Born in 1955, Dave Shiflett reminisces about his boyhood summers, and those earlier days sound pretty enticing. He’s honest about homes without air conditioners, sweltering summers with mosquitoes and TVs with only three channels, not anything to yearn for. But his descriptions of riding bicycles, jumping rope, and generally playing outside all day without fear took me back.
I had to laugh at his description of how we dealt with the heat back then: “When it got hot, you turned on a fan. When it got real hot, you prayed for a thunderstorm.” I suddenly flashed on playing in the sprinkler in the backyard followed by a vision of the small oscillating fan used to cool me and my sister in the two single beds in our NYC bedroom.
I smiled at the mention of Vacation Bible School and his recollection of having extensive summer reading lists. I don’t remember having lists, but I definitely whiled away my summer reading plenty of books; I didn’t need an assignment for that.
I couldn’t relate to his tale of going camping with friends and taking his pistol and was horrified when I read that the pistol fell off a bench, accidentally discharged and cut a groove in his finger--while he was holding a cigarette to his mouth. I did laugh, though, at the fact that his “parents… [were] learning of the shooting incident for the first time as they read [the] article.”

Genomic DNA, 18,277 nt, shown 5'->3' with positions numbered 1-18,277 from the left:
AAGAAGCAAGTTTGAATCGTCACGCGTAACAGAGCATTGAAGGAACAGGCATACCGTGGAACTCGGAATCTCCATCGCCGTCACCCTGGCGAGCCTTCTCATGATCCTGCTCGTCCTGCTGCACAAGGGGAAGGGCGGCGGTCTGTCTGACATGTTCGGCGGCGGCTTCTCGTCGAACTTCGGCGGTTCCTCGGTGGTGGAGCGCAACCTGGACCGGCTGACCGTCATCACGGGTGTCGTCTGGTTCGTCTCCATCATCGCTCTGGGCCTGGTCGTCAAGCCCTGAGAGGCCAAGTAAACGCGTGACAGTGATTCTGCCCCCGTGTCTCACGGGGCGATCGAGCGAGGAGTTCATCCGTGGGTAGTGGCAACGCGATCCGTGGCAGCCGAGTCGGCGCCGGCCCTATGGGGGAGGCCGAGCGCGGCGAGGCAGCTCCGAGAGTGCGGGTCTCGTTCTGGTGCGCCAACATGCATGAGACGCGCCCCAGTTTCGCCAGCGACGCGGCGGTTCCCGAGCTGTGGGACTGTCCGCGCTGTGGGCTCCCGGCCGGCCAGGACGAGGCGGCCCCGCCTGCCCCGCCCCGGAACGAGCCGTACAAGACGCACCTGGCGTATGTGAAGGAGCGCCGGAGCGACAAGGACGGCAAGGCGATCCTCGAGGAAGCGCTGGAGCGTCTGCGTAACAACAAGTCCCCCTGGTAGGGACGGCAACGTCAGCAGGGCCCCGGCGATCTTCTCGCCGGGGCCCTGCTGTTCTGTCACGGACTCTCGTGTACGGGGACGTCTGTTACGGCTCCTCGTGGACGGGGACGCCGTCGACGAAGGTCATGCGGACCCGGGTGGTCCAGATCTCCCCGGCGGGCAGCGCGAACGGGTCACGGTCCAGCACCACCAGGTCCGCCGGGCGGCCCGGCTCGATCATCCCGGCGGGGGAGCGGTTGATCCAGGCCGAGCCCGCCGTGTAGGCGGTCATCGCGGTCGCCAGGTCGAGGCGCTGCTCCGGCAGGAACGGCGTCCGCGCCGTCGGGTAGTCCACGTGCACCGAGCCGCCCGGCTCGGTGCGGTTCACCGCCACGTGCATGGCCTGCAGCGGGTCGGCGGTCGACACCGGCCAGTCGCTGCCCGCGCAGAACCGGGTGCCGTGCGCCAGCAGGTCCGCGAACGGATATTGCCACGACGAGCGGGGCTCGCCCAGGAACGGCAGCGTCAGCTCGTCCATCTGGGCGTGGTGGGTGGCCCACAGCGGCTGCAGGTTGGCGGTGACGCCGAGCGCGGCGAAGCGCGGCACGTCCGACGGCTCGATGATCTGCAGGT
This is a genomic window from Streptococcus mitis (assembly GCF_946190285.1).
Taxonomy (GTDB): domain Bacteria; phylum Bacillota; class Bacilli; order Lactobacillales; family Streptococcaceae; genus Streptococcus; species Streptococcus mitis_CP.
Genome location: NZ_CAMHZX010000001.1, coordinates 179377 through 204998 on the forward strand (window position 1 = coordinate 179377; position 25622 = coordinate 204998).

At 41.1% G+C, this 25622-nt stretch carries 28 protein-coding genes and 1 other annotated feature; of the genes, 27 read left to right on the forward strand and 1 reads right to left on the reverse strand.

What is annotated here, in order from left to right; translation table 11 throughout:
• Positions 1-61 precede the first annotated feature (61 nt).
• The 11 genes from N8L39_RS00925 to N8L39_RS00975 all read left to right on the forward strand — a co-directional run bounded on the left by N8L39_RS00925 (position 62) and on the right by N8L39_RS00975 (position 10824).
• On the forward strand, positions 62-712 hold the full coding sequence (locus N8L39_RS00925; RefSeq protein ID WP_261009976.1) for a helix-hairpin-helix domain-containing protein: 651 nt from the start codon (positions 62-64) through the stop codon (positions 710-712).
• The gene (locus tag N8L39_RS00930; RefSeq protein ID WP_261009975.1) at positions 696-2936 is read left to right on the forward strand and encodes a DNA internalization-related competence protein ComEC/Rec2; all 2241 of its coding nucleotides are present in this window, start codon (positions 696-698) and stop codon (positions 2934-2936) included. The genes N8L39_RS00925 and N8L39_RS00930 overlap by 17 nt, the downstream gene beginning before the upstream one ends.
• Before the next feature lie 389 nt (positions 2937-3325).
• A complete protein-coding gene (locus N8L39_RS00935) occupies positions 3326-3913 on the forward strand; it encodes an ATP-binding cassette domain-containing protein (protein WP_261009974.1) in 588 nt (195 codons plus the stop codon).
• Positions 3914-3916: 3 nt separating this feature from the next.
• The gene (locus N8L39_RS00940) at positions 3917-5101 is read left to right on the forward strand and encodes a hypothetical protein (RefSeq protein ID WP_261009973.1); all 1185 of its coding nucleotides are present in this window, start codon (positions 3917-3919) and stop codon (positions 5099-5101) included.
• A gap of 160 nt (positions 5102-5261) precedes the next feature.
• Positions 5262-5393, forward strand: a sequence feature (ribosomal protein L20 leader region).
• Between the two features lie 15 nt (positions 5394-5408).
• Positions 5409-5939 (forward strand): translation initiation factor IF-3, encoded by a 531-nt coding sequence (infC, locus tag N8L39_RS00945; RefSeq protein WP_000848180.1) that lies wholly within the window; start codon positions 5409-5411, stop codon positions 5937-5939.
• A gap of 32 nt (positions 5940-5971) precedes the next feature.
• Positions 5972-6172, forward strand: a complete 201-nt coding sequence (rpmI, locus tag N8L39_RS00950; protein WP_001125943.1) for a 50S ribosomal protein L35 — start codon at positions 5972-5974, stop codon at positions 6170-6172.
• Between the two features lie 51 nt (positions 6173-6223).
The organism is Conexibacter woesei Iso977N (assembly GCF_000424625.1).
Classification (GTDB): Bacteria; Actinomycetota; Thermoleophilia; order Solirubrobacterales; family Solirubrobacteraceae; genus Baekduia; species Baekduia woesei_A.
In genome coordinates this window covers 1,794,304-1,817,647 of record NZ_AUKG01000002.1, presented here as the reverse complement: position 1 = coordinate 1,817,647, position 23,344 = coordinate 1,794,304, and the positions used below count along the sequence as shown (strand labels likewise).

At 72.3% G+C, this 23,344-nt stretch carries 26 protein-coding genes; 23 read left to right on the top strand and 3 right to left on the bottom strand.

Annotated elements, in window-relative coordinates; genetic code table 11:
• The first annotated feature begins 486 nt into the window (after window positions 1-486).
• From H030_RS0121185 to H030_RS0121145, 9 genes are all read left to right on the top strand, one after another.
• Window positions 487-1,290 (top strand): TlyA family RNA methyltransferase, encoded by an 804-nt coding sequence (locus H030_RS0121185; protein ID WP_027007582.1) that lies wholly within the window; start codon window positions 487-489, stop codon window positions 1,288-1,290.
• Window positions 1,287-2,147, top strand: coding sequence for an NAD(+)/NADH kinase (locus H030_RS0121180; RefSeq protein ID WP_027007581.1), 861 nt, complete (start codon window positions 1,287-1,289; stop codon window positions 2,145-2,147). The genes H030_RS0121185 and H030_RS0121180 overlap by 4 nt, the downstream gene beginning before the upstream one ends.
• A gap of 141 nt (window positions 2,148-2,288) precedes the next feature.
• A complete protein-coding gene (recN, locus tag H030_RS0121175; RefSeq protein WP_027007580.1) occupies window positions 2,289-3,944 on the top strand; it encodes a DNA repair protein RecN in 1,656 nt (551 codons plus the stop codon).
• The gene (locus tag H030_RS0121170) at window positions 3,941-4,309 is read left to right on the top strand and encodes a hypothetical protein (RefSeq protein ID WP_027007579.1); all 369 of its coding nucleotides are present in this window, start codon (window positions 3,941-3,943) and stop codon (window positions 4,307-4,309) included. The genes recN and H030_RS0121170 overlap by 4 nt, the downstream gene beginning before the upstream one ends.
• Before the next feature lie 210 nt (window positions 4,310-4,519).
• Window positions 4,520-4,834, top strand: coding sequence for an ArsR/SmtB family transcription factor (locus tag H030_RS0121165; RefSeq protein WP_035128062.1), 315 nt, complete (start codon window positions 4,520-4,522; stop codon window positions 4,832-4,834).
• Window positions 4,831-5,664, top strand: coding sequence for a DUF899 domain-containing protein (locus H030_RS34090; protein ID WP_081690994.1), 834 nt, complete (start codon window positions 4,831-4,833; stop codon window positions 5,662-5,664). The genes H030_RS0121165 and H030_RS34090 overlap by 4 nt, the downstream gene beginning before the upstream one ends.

That reminded me of the time my sisters and I were laughing about some of our antics, and I mentioned my younger sister getting caught drinking beer in the school parking lot when she was in the eighth grade. Little did we know that Daddy had never mentioned the incident to Mother, and that was the first she’d ever heard of it. I hope Dave’s parents took his revelation better than Mom took that one.
He mentions that he and his friends patterned their adventures after the TV shows Combat and The Man from U.N.C.L.E. We girls watched those alongside our parents but were also hooked on Gidget, with Sally Field, and The Patty Duke Show. Believe it or not, I opened the Sunday paper that same weekend to an article about none other than Patty Duke—Remembering ‘The Patty Duke Show’ 50 years later.
If you were around then, you may recall that she played two parts in that show—“the mischievous Patty from Brooklyn Heights and her quiet, studious British look-alike cousin Cathy.” She confesses in the article to being more comfortable with the Cathy role and feeling “tickled when baby boomers approach her about the series…and say,’ I grew up with you.’”
“Duke’s series…reminds [us] of that quieter, more innocent time.” In today’s world of nonstop television, emails and texting, both of these articles did that for me, and I’d say that’s not a bad thing at all.